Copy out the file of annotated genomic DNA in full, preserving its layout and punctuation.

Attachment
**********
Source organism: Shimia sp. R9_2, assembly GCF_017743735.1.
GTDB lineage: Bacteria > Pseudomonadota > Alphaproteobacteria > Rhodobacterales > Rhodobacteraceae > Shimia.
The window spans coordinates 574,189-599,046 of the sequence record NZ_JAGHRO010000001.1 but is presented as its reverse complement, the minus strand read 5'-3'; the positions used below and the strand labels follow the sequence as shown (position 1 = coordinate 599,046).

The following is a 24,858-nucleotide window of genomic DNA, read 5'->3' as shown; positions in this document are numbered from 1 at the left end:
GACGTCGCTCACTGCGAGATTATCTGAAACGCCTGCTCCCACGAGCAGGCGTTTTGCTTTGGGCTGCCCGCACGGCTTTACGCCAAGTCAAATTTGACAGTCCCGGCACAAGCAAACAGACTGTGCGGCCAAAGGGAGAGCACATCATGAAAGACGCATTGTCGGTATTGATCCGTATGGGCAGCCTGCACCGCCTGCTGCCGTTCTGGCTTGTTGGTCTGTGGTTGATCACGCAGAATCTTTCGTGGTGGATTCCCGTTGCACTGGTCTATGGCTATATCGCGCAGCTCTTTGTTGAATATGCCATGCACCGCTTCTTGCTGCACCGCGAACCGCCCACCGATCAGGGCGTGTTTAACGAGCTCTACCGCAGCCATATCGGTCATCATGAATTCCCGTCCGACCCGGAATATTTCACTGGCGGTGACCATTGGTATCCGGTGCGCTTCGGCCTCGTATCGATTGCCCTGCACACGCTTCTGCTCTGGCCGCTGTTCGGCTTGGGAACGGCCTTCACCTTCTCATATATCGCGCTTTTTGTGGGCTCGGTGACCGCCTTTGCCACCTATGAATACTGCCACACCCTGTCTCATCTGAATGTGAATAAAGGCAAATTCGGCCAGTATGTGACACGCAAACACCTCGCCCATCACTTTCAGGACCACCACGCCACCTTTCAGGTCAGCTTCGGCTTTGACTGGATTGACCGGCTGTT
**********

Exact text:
Source organism: Shimia sp. R9_2, assembly GCF_017743735.1.
GTDB lineage: Bacteria > Pseudomonadota > Alphaproteobacteria > Rhodobacterales > Rhodobacteraceae > Shimia.
The window spans coordinates 574,189-599,046 of the sequence record NZ_JAGHRO010000001.1 but is presented as its reverse complement, the minus strand read 5'-3'; the positions used below and the strand labels follow the sequence as shown (position 1 = coordinate 599,046).

The following is a 24,858-nucleotide window of genomic DNA, read 5'->3' as shown; positions in this document are numbered from 1 at the left end:
GACGTCGCTCACTGCGAGATTATCTGAAACGCCTGCTCCCACGAGCAGGCGTTTTGCTTTGGGCTGCCCGCACGGCTTTACGCCAAGTCAAATTTGACAGTCCCGGCACAAGCAAACAGACTGTGCGGCCAAAGGGAGAGCACATCATGAAAGACGCATTGTCGGTATTGATCCGTATGGGCAGCCTGCACCGCCTGCTGCCGTTCTGGCTTGTTGGTCTGTGGTTGATCACGCAGAATCTTTCGTGGTGGATTCCCGTTGCACTGGTCTATGGCTATATCGCGCAGCTCTTTGTTGAATATGCCATGCACCGCTTCTTGCTGCACCGCGAACCGCCCACCGATCAGGGCGTGTTTAACGAGCTCTACCGCAGCCATATCGGTCATCATGAATTCCCGTCCGACCCGGAATATTTCACTGGCGGTGACCATTGGTATCCGGTGCGCTTCGGCCTCGTATCGATTGCCCTGCACACGCTTCTGCTCTGGCCGCTGTTCGGCTTGGGAACGGCCTTCACCTTCTCATATATCGCGCTTTTTGTGGGCTCGGTGACCGCCTTTGCCACCTATGAATACTGCCACACCCTGTCTCATCTGAATGTGAATAAAGGCAAATTCGGCCAGTATGTGACACGCAAACACCTCGCCCATCACTTTCAGGACCACCACGCCACCTTTCAGGTCAGCTTCGGCTTTGACTGGATTGACCGGCTGTT